Making modifications to curb the exhaustion of high school

A schedule change points up the separate journeys of my sons with DMD

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by Betty Vertin |

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Duchenne muscular dystrophy (DMD) is not a one-size-fits-all disease. I have three sons with DMD: Max, 17, Rowen, 14, and Charlie, 12. Each differs vastly from the others, from the speed of disease progression to how their bodies handle the changes, plus how each deals with the stress and heartache of progressive deterioration of their muscles and abilities.

Sometimes, however, I think of them as one and make plans as if they’re the same. I realized this week that I was doing that to Rowen. He started high school in mid-August, and I prepared for it as I did for his older brother Max, who’s a senior.

Max started high school as a full-time student. He went every day, all day, and didn’t need a break. He had the energy to try out for a play and attend football games in his first semester.

Rowen, however, is exhausted. He comes home from school and asks us to get him out of his power wheelchair and put him on the couch. He stays there until bedtime, declining to go to the table for dinner. He eats on the couch.

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The 4 Categories of Tiredness

My boy who loved the outdoors, who’d go on two walks of several miles every spring and summer day, hasn’t been on a walk on a weekday since the school year started. He’s yet to have the energy to attend home football games for the team his brother Chance, 16, is on. When Chance had an away game two weeks ago, Rowen had to go because we didn’t have anyone to stay with him.

He cried. He was as exhausted as I’d ever seen him.

He’d been dealing with congestion, and I told myself he was tired because his body was fighting a cold. But we’re finishing our fifth week of school, and everything has stayed the same. As much as I hoped he’d acclimate to his new schedule, he hasn’t. We had a restful weekend, but when it was time to put him in bed on Sunday night, he cried again — not because he was exhausted, but in anticipation of it.

Necessary changes

My heart broke a little that Sunday night. I knew I’d pushed Rowen too hard for too many weeks. As we got him to bed, I promised him we’d modify his school schedule.

The following day, I did as I’d promised and sent a text to his case manager, explaining that Rowen was too exhausted to go anywhere or do anything. I suggested he drop his last-period class, as it’s a course he can take another year. That would let him go home early.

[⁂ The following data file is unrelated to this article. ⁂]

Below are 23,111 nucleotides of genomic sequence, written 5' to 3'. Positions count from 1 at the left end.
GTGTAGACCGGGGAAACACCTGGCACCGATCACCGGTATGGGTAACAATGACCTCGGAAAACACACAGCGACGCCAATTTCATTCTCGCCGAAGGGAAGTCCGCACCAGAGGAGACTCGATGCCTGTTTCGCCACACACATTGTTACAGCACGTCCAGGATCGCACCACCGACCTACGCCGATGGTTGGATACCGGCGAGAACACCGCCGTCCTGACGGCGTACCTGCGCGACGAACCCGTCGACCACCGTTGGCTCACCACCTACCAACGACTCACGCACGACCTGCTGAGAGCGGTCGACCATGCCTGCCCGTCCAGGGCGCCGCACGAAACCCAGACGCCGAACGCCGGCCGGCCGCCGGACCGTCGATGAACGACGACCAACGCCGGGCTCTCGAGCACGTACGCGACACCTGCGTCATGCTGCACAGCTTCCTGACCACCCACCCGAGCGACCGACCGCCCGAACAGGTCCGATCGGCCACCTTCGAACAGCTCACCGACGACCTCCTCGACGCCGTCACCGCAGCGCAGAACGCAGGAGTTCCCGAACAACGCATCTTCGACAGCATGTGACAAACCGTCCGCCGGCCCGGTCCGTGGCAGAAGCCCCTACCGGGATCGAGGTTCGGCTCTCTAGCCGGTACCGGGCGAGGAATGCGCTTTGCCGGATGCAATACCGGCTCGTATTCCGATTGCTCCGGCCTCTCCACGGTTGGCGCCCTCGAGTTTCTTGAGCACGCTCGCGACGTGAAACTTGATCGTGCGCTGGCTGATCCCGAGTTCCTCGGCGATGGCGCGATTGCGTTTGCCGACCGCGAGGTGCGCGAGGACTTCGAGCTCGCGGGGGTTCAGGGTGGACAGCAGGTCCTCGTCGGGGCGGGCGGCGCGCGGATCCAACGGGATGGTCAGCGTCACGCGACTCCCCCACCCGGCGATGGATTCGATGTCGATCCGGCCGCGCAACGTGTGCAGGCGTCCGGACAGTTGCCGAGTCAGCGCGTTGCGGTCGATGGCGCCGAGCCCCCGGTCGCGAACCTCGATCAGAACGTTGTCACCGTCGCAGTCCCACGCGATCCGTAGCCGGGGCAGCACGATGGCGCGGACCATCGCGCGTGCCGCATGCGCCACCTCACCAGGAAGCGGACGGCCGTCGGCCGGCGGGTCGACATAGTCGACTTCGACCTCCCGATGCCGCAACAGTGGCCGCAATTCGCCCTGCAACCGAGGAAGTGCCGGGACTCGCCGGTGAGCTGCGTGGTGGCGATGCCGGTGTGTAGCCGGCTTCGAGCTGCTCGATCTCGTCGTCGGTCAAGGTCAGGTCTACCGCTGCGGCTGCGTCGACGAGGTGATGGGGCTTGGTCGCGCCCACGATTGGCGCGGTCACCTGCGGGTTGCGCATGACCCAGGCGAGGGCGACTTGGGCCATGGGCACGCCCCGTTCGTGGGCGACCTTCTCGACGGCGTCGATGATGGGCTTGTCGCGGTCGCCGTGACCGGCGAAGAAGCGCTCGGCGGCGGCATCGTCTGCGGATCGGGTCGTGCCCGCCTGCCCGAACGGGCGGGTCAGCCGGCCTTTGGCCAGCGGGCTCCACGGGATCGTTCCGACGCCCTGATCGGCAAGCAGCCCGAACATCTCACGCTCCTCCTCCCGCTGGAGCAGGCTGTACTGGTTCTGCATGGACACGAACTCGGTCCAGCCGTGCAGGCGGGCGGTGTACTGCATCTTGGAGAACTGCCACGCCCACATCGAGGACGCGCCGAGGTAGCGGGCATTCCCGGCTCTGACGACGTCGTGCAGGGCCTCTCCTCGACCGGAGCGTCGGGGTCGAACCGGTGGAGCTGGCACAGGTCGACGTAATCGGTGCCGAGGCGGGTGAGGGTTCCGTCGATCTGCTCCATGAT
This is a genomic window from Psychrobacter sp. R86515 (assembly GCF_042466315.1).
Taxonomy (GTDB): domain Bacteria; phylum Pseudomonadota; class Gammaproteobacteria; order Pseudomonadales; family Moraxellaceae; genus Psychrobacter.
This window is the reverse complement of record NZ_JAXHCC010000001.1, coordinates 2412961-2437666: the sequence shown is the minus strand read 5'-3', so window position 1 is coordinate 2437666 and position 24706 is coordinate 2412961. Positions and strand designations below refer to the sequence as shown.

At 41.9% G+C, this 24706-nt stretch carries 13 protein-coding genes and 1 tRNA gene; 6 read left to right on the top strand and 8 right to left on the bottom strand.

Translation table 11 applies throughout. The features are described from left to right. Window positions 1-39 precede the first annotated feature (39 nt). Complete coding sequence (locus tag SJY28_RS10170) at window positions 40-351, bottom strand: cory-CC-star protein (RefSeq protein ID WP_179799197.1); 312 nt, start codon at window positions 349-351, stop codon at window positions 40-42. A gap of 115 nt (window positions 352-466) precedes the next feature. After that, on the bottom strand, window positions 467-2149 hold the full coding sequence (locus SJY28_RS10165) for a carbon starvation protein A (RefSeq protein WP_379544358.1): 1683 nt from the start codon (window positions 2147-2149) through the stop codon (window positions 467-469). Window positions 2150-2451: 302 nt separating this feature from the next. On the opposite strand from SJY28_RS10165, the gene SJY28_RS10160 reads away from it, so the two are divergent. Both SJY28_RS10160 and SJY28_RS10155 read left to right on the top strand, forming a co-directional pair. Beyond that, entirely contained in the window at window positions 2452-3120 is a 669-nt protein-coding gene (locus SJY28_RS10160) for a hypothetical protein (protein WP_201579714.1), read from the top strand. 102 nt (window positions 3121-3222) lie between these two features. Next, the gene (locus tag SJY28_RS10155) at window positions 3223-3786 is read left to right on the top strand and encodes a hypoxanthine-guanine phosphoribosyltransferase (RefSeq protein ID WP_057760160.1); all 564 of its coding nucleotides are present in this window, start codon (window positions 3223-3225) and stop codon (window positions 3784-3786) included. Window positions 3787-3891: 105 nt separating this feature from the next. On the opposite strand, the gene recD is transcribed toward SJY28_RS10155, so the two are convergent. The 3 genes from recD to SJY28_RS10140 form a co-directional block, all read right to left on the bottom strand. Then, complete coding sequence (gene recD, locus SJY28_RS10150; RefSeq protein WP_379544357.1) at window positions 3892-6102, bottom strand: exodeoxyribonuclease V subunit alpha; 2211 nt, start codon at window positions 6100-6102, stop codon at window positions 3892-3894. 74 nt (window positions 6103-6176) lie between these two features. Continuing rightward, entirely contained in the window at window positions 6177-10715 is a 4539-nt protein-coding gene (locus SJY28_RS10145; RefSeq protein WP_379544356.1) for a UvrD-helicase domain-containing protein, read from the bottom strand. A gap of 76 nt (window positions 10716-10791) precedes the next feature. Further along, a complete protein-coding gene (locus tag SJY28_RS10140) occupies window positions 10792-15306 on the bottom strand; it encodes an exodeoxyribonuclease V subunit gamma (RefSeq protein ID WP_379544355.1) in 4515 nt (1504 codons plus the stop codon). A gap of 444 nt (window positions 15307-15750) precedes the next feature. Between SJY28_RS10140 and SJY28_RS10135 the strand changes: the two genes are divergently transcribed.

I credit the case manager because she ran with it to ensure the change happened as soon as possible. We have an individualized education program meeting today, during the time of the class he’ll be dropping. We’ll have a short session to make the modification, with the ability to modify more until we find the right balance. Afterward, Rowen will come home early with me.

Admittedly, I’ve been disappointed in myself. Rowen had needed modifications to his schedule in elementary school and the beginning of middle school, but once he started using his power wheelchair full time, he didn’t need a reduced schedule. He conserved energy by using the chair and not trying to walk. That let him stay at school all day and enjoy his time at home.

I should’ve realized the transition to high school was enough that he’d need added support, especially since his new school is much bigger, with longer class periods.

Life with DMD is always full steam ahead, however. I’ve learned there’s no use wasting time on the “I should haves.” Instead, we make decisions and changes and move forward.

Here’s hoping the weeks ahead are full of days when Rowen has the energy to enjoy life outside high school walls.

Note: Muscular Dystrophy News Today is strictly a news and information website about the disease. It does not provide medical advice, diagnosis, or treatment. This content is not intended to be a substitute for professional medical advice, diagnosis, or treatment. Always seek the advice of your physician or another qualified health provider with any questions you may have regarding a medical condition. Never disregard professional medical advice or delay in seeking it because of something you have read on this website. The opinions expressed in this column are not those of Muscular Dystrophy News or its parent company, BioNews, and are intended to spark discussion about issues pertaining to muscular dystrophy.


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